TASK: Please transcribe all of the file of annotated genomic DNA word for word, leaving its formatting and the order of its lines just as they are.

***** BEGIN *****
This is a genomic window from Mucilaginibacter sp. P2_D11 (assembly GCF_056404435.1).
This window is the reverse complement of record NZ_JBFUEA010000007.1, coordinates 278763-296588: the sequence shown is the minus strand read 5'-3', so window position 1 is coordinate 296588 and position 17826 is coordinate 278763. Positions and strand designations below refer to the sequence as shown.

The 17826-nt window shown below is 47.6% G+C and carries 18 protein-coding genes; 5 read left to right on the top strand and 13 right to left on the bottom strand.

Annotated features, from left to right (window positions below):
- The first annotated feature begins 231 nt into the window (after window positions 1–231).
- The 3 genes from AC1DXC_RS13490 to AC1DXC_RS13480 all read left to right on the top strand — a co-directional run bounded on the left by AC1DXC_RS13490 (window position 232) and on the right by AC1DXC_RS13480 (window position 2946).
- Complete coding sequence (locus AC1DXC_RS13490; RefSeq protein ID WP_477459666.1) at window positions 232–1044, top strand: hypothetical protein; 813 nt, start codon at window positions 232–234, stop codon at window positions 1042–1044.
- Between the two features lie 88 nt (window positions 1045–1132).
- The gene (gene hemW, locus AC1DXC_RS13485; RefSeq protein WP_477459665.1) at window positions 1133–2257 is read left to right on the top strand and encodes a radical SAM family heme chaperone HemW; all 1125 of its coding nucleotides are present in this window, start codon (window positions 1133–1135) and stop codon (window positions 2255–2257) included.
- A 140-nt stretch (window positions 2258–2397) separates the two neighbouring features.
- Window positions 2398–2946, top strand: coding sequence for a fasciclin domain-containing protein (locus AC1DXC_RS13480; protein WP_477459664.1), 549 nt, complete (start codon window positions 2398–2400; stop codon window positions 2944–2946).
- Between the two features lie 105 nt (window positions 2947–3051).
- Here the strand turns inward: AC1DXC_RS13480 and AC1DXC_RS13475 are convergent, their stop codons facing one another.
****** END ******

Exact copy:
This is a genomic window from Mucilaginibacter sp. P2_D11 (assembly GCF_056404435.1).
This window is the reverse complement of record NZ_JBFUEA010000007.1, coordinates 278763-296588: the sequence shown is the minus strand read 5'-3', so window position 1 is coordinate 296588 and position 17826 is coordinate 278763. Positions and strand designations below refer to the sequence as shown.

The 17826-nt window shown below is 47.6% G+C and carries 18 protein-coding genes; 5 read left to right on the top strand and 13 right to left on the bottom strand.

Annotated features, from left to right (window positions below):
- The first annotated feature begins 231 nt into the window (after window positions 1–231).
- The 3 genes from AC1DXC_RS13490 to AC1DXC_RS13480 all read left to right on the top strand — a co-directional run bounded on the left by AC1DXC_RS13490 (window position 232) and on the right by AC1DXC_RS13480 (window position 2946).
- Complete coding sequence (locus AC1DXC_RS13490; RefSeq protein ID WP_477459666.1) at window positions 232–1044, top strand: hypothetical protein; 813 nt, start codon at window positions 232–234, stop codon at window positions 1042–1044.
- Between the two features lie 88 nt (window positions 1045–1132).
- The gene (gene hemW, locus AC1DXC_RS13485; RefSeq protein WP_477459665.1) at window positions 1133–2257 is read left to right on the top strand and encodes a radical SAM family heme chaperone HemW; all 1125 of its coding nucleotides are present in this window, start codon (window positions 1133–1135) and stop codon (window positions 2255–2257) included.
- A 140-nt stretch (window positions 2258–2397) separates the two neighbouring features.
- Window positions 2398–2946, top strand: coding sequence for a fasciclin domain-containing protein (locus AC1DXC_RS13480; protein WP_477459664.1), 549 nt, complete (start codon window positions 2398–2400; stop codon window positions 2944–2946).
- Between the two features lie 105 nt (window positions 2947–3051).
- Here the strand turns inward: AC1DXC_RS13480 and AC1DXC_RS13475 are convergent, their stop codons facing one another.